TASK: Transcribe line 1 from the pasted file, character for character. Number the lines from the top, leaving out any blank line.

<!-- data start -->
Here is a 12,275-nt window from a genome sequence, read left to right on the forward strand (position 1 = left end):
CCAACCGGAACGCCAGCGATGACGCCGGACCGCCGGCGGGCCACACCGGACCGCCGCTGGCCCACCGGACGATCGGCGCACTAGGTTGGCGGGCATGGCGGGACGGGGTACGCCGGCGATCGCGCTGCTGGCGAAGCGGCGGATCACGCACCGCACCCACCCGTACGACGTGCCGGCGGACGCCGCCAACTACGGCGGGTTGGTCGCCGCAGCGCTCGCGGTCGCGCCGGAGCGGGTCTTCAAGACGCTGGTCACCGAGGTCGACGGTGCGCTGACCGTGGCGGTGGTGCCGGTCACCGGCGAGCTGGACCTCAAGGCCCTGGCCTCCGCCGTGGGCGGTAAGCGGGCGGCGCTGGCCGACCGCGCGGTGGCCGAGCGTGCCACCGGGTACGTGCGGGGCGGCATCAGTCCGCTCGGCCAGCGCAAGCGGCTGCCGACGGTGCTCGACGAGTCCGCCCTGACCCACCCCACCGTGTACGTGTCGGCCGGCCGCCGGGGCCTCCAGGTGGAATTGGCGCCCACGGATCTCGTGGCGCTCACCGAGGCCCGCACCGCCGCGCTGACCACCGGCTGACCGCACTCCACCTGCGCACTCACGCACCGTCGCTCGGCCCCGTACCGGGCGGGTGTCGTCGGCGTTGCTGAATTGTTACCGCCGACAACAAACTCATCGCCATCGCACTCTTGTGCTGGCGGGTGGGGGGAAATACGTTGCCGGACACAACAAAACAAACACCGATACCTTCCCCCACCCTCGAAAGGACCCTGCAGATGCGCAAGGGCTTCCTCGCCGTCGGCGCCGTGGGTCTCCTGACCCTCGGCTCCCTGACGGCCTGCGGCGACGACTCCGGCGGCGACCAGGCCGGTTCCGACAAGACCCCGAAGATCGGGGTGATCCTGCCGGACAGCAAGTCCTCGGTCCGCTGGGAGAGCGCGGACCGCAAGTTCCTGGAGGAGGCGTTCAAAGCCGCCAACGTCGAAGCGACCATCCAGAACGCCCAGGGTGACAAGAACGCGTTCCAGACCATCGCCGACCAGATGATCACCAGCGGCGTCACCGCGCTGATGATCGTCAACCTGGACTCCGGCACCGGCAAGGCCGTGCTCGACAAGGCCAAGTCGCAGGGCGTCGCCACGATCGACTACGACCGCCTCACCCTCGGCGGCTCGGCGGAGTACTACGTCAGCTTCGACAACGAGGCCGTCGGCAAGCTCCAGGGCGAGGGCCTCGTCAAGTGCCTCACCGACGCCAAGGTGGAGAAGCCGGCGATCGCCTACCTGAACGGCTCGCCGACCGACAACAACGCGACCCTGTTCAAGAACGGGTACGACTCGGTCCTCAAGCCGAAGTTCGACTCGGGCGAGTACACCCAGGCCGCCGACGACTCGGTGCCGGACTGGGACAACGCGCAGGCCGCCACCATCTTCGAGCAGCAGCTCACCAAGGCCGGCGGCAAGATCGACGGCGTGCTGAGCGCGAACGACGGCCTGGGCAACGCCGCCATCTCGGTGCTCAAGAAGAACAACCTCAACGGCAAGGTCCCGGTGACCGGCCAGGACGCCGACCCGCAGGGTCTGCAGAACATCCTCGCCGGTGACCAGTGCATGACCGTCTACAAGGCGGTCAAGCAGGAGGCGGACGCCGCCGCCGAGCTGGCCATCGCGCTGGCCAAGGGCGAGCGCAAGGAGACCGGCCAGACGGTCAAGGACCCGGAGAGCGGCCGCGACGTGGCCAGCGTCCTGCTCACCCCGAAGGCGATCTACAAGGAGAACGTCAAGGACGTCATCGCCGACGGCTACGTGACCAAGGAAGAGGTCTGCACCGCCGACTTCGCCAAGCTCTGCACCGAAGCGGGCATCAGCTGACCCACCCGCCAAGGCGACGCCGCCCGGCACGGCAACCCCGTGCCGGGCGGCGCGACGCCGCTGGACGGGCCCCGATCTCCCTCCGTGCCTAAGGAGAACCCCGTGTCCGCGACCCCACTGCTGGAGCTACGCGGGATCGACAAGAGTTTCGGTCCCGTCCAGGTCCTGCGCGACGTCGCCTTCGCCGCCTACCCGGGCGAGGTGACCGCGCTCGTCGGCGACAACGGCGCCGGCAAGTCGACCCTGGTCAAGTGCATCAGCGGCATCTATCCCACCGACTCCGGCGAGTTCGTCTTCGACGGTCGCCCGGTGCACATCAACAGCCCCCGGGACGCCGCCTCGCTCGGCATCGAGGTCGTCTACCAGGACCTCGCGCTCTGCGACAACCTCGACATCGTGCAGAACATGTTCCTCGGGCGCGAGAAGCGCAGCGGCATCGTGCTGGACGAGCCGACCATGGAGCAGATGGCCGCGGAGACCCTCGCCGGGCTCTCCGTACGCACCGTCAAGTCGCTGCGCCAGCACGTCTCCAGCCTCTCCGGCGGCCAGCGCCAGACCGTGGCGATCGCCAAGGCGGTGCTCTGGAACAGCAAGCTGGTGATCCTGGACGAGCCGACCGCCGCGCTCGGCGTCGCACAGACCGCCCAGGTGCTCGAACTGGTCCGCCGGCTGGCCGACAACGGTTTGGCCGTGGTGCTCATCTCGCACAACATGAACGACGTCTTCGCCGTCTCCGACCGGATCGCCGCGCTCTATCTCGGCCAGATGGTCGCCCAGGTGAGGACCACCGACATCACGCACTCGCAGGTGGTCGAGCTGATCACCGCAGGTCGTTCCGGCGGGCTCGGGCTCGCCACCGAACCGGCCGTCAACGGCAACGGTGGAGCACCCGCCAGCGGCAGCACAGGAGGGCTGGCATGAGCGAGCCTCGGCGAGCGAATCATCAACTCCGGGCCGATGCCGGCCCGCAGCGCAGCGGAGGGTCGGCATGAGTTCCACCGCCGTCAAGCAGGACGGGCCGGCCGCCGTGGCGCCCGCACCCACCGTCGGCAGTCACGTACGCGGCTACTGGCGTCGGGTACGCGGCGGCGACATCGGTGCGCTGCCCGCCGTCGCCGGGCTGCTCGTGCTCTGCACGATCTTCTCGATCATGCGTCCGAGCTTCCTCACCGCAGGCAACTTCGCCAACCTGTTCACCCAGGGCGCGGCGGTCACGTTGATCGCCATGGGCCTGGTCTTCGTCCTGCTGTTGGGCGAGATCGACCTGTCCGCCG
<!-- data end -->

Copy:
Here is a 12,275-nt window from a genome sequence, read left to right on the forward strand (position 1 = left end):